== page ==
Route Grading Systems



There are two grading systems in common usage in the UK. The French or Sport route grading system and the English or 'Trad' system.


French or Sport Grading

This System indicates the technical difficulty of the hardest move or moves on the climb.  The same grade will apply regardless of the number of times moves of that difficulty are encountered. The grade is normally prefaced with a capital F. This grading system applies to pre-bolted climbs and is commonly used in UK climbing walls.

F 4, F4+, F5, 5+,6A, 6A+, 6B, 6B+, 6C, 6C+, 7A, 7A+, 7B, 7B+, 7C, 7C+, 8A.....   

 English Grading System:
Developed for use on roped climbs where the leader is entirely responsible for putting in place his own protection system, commonly known as 'Trad' or traditional climbing. The system uses a technical and a descriptive grade, which, when combined,  convey a sense of both the skill and commitment required on that route. The Technical Grade is an indication of the climbing  level required for the most difficult move or moves on the route. The Descriptive Grade is intended to sum up the 'attitude' of a climb, i.e. how strenuous, committing or difficult to protect.

Descriptive Grade

Moderate (M), Very Difficult (VD) , Severe (S), Hard Severe (HS), Very Severe (VS), Hard Very Severe (HVS) and Extremely Severe. The Extremely Severe grade is subdivided into E1 to E10.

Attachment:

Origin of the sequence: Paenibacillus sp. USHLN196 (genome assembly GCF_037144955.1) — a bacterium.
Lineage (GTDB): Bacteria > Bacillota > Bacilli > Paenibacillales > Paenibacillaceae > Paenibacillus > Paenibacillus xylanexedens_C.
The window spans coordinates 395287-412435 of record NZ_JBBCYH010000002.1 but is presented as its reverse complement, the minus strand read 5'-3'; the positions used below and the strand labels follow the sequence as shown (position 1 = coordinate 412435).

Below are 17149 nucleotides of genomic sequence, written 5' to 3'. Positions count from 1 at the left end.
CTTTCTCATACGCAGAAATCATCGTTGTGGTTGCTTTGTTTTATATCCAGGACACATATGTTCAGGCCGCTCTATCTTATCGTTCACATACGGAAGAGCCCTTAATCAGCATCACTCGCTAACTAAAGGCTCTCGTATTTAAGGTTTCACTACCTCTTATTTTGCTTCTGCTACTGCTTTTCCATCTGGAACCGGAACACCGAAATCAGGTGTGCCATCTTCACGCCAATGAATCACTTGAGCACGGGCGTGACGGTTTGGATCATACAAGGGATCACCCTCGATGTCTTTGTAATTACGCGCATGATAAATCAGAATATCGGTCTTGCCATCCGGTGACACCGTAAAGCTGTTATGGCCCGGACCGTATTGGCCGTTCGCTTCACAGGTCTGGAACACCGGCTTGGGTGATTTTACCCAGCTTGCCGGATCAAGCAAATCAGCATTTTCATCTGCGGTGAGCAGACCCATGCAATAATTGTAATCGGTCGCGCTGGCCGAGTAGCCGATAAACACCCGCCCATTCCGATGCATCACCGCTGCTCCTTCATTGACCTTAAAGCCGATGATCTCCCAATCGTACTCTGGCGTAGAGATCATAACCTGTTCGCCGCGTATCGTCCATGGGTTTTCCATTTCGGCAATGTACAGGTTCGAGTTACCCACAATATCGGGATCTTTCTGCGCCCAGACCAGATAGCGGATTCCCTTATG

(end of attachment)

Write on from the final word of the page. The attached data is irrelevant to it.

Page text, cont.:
Technical Grade

3a 3b 3c 4a 4b 4c  up to  8a 8b 8c

Combined Grades

Descriptive grade

Technical grade











Hard Severe


Mild Very Severe

4a, 4b, 4c,

Very Severe VS

4a, 4b, 4c,

Hard Very Severe

4c, 5a, 5b

Extremely Severe

5a, 5b, 5c,


5a, 5b, 5c,


5b, 5c, 6a

E3  -  E8

6a  - 7a


 Look at the groups listed above and note the range of technical grades that relate to each descriptive grade. 

Example 1:          A VS 4c might have one or more  relatively well protected 4c problems, a HVS 4c might be a similar route but difficult to protect or have a stamina sapping series of 4c problems. Which applies will often be clarified by the route description in your guidebook.

Example 2:          A long slab climb that requires little more than a good sense of balance could be graded 4a,  but by its nature, there is nowhere to place any protection at all, could be graded VS or even HVS to take this lack of protection into consideration.


Bouldering Grade Systems:

Bouldering grades are very specialised and only begin to make sense by the experience of climbing regularly on properly graded wall. The normal bouldering grades are referred to as V0, V1, V2 etc

The Fontainebleau grades for bouldering have been developed to classify routes on the boulders found in the Fontainebleau forest just south of Paris

International Grading Systems.

There are a number of other grading systems in use which you will encounter should you climb abroad.


An  honest assessment of your own ability to lead climb at a specific grade level is fundamental to staying safe when climbing.   Only experience gained as a second on 'trad' lead climbs will give you a guide.

Do not be misled into thinking there is any meaningful relationship between sport grades indoors and UK 'trad' grades used outside.


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